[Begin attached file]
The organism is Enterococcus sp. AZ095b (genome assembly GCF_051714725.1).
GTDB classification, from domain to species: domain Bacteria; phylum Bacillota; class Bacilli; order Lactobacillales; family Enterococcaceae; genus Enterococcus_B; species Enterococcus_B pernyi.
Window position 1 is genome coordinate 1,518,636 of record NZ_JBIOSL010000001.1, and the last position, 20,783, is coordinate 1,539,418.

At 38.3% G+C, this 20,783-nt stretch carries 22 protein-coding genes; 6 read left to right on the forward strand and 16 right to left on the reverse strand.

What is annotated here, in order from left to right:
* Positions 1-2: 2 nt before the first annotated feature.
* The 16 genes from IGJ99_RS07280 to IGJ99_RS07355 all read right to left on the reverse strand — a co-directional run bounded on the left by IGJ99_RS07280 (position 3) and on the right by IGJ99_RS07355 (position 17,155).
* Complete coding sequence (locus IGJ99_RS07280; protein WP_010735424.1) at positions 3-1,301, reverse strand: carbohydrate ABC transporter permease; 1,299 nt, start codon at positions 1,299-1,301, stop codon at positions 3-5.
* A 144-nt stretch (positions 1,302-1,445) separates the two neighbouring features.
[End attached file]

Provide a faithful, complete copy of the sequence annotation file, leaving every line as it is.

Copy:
The organism is Enterococcus sp. AZ095b (genome assembly GCF_051714725.1).
GTDB classification, from domain to species: domain Bacteria; phylum Bacillota; class Bacilli; order Lactobacillales; family Enterococcaceae; genus Enterococcus_B; species Enterococcus_B pernyi.
Window position 1 is genome coordinate 1,518,636 of record NZ_JBIOSL010000001.1, and the last position, 20,783, is coordinate 1,539,418.

At 38.3% G+C, this 20,783-nt stretch carries 22 protein-coding genes; 6 read left to right on the forward strand and 16 right to left on the reverse strand.

What is annotated here, in order from left to right:
* Positions 1-2: 2 nt before the first annotated feature.
* The 16 genes from IGJ99_RS07280 to IGJ99_RS07355 all read right to left on the reverse strand — a co-directional run bounded on the left by IGJ99_RS07280 (position 3) and on the right by IGJ99_RS07355 (position 17,155).
* Complete coding sequence (locus IGJ99_RS07280; protein WP_010735424.1) at positions 3-1,301, reverse strand: carbohydrate ABC transporter permease; 1,299 nt, start codon at positions 1,299-1,301, stop codon at positions 3-5.
* A 144-nt stretch (positions 1,302-1,445) separates the two neighbouring features.